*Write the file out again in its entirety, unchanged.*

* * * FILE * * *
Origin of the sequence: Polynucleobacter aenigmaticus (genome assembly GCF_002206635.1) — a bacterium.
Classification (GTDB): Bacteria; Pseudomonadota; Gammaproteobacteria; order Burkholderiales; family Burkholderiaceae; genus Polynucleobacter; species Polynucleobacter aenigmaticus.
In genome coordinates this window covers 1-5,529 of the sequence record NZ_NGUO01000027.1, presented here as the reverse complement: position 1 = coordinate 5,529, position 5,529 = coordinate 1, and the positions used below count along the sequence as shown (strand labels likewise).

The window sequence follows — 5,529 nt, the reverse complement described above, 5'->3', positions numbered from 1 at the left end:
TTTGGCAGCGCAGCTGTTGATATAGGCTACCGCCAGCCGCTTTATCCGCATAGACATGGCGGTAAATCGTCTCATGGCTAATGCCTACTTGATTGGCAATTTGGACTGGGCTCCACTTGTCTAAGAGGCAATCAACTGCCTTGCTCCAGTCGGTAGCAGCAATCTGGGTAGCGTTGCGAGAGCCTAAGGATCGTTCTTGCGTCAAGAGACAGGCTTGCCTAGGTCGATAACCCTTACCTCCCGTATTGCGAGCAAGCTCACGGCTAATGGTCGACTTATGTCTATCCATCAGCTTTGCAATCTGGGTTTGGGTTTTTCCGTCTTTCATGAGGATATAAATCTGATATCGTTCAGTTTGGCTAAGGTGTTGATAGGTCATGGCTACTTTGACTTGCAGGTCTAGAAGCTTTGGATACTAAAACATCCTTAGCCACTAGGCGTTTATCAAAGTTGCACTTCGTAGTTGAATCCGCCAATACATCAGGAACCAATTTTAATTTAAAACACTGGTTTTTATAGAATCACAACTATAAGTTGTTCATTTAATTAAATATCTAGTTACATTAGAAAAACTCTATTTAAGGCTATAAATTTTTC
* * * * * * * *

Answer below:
Origin of the sequence: Polynucleobacter aenigmaticus (genome assembly GCF_002206635.1) — a bacterium.
Classification (GTDB): Bacteria; Pseudomonadota; Gammaproteobacteria; order Burkholderiales; family Burkholderiaceae; genus Polynucleobacter; species Polynucleobacter aenigmaticus.
In genome coordinates this window covers 1-5,529 of the sequence record NZ_NGUO01000027.1, presented here as the reverse complement: position 1 = coordinate 5,529, position 5,529 = coordinate 1, and the positions used below count along the sequence as shown (strand labels likewise).

The window sequence follows — 5,529 nt, the reverse complement described above, 5'->3', positions numbered from 1 at the left end:
TTTGGCAGCGCAGCTGTTGATATAGGCTACCGCCAGCCGCTTTATCCGCATAGACATGGCGGTAAATCGTCTCATGGCTAATGCCTACTTGATTGGCAATTTGGACTGGGCTCCACTTGTCTAAGAGGCAATCAACTGCCTTGCTCCAGTCGGTAGCAGCAATCTGGGTAGCGTTGCGAGAGCCTAAGGATCGTTCTTGCGTCAAGAGACAGGCTTGCCTAGGTCGATAACCCTTACCTCCCGTATTGCGAGCAAGCTCACGGCTAATGGTCGACTTATGTCTATCCATCAGCTTTGCAATCTGGGTTTGGGTTTTTCCGTCTTTCATGAGGATATAAATCTGATATCGTTCAGTTTGGCTAAGGTGTTGATAGGTCATGGCTACTTTGACTTGCAGGTCTAGAAGCTTTGGATACTAAAACATCCTTAGCCACTAGGCGTTTATCAAAGTTGCACTTCGTAGTTGAATCCGCCAATACATCAGGAACCAATTTTAATTTAAAACACTGGTTTTTATAGAATCACAACTATAAGTTGTTCATTTAATTAAATATCTAGTTACATTAGAAAAACTCTATTTAAGGCTATAAATTTTTC